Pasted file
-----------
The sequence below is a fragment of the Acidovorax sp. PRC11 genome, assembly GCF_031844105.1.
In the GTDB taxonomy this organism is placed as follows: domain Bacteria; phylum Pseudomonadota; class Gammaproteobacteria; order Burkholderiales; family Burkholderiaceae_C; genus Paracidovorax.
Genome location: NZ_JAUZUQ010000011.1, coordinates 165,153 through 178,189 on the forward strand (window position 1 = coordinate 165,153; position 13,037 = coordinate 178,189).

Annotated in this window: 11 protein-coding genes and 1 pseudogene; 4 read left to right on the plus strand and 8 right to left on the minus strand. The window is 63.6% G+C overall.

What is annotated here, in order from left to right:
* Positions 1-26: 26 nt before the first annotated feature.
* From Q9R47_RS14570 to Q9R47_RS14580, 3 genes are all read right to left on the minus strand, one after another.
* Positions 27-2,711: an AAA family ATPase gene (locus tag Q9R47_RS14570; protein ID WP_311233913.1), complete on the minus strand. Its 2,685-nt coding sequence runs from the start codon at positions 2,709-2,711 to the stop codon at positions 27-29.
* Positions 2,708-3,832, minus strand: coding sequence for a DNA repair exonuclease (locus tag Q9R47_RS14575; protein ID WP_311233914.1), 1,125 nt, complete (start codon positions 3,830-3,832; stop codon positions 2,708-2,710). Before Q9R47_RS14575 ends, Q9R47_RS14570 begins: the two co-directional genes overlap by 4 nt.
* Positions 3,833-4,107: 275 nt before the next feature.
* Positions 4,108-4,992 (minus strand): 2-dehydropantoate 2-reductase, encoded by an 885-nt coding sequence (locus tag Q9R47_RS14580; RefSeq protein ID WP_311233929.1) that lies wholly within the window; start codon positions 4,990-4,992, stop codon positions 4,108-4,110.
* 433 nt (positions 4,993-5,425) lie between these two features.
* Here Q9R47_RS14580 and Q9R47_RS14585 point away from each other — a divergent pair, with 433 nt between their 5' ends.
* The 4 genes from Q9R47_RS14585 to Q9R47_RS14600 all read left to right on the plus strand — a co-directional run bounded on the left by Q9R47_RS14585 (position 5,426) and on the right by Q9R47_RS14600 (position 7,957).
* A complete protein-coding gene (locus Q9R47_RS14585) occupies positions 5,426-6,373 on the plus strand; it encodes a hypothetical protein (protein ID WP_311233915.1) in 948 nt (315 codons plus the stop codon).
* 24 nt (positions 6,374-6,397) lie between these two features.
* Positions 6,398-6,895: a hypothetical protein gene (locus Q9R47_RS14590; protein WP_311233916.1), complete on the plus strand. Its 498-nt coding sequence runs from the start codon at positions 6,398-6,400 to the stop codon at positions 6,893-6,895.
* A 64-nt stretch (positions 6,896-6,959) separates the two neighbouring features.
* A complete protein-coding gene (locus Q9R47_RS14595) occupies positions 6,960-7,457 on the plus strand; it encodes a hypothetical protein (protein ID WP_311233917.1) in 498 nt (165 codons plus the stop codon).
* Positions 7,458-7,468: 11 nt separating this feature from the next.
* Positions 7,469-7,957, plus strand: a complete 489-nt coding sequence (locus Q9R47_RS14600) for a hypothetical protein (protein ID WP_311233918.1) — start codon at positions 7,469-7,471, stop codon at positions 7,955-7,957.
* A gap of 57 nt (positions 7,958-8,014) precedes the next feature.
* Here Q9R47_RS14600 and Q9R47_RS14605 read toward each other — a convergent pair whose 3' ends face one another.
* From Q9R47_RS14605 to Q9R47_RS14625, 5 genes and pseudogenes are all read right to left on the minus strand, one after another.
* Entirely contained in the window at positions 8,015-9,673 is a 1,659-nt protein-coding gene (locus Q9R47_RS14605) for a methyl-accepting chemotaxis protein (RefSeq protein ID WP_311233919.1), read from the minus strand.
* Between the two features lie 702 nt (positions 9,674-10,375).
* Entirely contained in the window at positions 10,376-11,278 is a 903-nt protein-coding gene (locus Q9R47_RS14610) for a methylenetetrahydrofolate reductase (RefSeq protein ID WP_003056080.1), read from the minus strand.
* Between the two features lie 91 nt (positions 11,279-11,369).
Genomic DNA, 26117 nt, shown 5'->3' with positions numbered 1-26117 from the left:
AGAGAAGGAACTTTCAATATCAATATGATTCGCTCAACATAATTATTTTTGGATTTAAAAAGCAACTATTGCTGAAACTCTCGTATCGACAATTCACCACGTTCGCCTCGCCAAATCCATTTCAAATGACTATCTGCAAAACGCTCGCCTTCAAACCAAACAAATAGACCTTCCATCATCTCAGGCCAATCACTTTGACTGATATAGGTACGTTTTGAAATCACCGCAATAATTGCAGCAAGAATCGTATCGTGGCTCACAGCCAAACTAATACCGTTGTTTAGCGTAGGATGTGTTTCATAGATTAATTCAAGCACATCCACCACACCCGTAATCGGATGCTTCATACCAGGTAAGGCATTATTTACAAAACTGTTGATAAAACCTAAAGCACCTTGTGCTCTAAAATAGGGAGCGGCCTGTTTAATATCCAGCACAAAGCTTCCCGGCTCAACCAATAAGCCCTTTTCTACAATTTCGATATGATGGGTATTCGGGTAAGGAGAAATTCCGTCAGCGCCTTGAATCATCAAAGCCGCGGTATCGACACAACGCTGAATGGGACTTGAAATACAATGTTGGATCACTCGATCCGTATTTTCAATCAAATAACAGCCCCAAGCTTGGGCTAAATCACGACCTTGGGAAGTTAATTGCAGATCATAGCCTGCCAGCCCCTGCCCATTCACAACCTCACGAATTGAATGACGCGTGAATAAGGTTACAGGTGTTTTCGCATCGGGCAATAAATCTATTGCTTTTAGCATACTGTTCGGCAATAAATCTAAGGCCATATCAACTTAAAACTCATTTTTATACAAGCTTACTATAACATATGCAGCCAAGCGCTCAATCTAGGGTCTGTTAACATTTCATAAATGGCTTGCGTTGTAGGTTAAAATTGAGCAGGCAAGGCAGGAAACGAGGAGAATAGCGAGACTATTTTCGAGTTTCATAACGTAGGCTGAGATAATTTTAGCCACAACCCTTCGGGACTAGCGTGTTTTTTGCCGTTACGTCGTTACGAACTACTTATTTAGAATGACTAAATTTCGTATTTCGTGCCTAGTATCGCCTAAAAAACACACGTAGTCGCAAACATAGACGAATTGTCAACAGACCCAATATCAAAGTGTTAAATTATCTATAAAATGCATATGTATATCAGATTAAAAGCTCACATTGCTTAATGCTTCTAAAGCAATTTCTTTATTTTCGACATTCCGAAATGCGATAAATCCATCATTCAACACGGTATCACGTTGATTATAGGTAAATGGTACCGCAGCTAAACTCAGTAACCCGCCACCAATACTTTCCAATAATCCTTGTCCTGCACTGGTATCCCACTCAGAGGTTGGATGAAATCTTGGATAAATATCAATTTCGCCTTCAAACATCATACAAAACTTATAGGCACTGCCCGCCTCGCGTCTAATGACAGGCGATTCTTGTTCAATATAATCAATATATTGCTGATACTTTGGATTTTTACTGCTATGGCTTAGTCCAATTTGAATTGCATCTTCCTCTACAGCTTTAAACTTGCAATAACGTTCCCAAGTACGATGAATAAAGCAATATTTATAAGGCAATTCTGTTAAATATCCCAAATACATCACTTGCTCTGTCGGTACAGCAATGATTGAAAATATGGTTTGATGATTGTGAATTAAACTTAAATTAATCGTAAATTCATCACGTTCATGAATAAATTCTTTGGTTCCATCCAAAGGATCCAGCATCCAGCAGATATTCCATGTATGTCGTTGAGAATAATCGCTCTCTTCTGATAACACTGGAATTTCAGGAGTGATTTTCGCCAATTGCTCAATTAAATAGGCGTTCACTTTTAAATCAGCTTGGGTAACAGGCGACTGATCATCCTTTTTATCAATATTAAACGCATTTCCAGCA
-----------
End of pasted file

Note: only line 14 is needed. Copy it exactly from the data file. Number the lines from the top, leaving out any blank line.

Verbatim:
* The 4 genes from Q9R47_RS14585 to Q9R47_RS14600 all read left to right on the plus strand — a co-directional run bounded on the left by Q9R47_RS14585 (position 5,426) and on the right by Q9R47_RS14600 (position 7,957).